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Tuesday, 24 March 1987
Page: 1198


Senator MAGUIRE —My question is directed to the Minister representing the Minister for Communications. I refer to the regulation of the use of telephones in Australia under the Telecommunications Act. Does the Telecommunications Act make an offence the use of abusive language on the telephone?


Senator WALSH —Section 86 (c) of the Telecommunications Act states:

A person shall not without reasonable excuse send over a telecommunications system a communication of information likely to cause reasonable persons, justifiably in all the circumstances, to be seriously alarmed or seriously affronted.

Whether that has any relevance to recent news events--


Senator Chaney —You are not going to give us a legal opinion, are you?


Senator WALSH —No, I am certainly not going to give a legal opinion. Whether the celebrated telephone conversation in Melbourne, which contained a good deal of language which was not only abusive but also, I would say, obscene--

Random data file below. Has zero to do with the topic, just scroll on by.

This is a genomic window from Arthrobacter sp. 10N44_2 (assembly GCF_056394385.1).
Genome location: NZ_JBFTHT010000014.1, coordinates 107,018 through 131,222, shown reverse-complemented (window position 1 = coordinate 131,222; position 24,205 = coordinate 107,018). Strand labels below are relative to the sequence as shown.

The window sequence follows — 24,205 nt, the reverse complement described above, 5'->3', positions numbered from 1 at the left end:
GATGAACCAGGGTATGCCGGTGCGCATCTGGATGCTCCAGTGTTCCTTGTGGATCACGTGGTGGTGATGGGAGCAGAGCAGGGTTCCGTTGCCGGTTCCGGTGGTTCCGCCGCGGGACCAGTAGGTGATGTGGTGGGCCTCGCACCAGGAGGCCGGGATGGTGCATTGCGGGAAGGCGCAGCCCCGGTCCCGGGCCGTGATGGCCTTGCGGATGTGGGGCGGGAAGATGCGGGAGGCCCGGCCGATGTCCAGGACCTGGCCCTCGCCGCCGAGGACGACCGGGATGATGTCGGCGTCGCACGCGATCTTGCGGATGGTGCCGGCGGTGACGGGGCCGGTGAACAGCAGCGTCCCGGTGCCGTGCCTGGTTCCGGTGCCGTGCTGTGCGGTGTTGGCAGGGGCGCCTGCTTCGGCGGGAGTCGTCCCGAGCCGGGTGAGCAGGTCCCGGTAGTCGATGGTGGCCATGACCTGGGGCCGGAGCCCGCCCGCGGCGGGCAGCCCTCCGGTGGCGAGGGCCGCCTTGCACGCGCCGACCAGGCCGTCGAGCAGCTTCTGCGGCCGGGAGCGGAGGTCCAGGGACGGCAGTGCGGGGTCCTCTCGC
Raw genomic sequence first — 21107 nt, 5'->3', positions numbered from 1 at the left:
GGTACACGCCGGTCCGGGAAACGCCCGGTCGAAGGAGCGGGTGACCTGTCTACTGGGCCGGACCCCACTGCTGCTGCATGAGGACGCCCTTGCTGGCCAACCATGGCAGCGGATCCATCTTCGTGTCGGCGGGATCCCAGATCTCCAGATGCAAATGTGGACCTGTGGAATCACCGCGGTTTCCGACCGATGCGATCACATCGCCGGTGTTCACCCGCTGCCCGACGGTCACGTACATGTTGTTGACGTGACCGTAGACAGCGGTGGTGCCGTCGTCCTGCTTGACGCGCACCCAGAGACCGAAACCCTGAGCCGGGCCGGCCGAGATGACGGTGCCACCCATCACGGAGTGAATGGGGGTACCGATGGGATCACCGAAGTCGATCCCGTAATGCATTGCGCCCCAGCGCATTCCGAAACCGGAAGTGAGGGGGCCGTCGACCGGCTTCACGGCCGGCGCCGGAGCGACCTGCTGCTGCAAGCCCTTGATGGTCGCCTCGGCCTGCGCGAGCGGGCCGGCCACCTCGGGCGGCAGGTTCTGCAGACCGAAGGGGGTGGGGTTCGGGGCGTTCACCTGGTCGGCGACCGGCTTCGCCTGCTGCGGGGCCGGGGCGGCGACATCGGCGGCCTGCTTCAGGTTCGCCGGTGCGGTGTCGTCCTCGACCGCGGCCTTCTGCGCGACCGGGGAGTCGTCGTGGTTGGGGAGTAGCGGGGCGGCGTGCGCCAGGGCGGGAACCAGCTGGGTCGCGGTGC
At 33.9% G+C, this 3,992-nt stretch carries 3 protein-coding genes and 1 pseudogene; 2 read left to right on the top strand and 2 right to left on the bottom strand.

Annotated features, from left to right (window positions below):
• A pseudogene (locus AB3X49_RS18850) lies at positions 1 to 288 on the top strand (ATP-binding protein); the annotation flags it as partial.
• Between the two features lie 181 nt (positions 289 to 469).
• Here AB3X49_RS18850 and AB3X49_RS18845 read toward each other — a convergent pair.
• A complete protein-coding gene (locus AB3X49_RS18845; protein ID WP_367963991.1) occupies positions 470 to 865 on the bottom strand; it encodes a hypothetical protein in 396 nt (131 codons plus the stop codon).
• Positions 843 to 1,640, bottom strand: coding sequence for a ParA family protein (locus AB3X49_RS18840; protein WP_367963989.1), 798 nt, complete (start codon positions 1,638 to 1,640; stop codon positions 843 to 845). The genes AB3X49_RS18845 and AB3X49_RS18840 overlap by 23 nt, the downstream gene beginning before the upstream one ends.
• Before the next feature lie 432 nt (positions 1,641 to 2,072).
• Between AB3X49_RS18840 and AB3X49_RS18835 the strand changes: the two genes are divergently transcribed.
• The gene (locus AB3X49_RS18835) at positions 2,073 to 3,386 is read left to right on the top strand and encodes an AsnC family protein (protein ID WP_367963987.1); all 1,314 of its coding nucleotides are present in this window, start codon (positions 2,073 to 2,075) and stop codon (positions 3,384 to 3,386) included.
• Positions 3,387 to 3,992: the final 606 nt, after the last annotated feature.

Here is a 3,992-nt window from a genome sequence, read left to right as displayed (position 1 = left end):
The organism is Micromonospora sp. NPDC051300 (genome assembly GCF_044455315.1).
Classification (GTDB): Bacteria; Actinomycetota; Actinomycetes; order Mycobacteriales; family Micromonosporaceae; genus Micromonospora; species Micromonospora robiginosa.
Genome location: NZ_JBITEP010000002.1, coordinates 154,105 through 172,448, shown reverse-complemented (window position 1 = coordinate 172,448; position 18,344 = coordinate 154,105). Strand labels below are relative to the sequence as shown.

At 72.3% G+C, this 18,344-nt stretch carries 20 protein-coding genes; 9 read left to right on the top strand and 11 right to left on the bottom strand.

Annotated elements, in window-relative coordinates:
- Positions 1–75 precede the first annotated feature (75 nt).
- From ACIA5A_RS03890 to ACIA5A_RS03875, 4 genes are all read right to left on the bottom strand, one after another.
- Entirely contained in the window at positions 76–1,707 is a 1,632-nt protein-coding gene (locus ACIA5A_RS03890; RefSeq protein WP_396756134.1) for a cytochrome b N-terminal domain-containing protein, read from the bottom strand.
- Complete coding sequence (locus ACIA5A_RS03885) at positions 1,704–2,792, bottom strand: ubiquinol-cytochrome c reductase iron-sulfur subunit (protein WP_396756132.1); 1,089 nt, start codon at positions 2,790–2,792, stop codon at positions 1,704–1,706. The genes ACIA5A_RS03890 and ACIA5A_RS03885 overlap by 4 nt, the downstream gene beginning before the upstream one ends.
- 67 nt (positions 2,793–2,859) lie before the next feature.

Senator Richardson —Shocking! I was appalled.


Senator WALSH —Senator Richardson was appalled, and I am not surprised that he was appalled. Indeed, nobody who presents himself as a high profile Christian could contemplate a political alliance with a person who used such obscene language in the way in which both of the people who participated in that conversation did. Whether that conversation constitutes an offence under section 86 (c) is something for, initially, the Director of Public Prosecutions to decide.


Senator Gietzelt —You are not going to refer it there, are you?


Senator WALSH —It is up to Mr Duffy to decide whether the DPP should become involved in it. But one would think that the legislation was framed with a view to not allowing one person to abuse another person by ringing him up on the telephone. If that were held to be the case, in this instance of the call between Mr Peacock and Mr Kennett the object of the abuse was a third party who was not even listening in on the call-unlike a few other people. I will not attempt to give a legal opinion, but I would have thought that it was designed to stop one person ringing up another and abusing him on the telephone. That is not what happened in the celebrated case in Melbourne last Saturday night.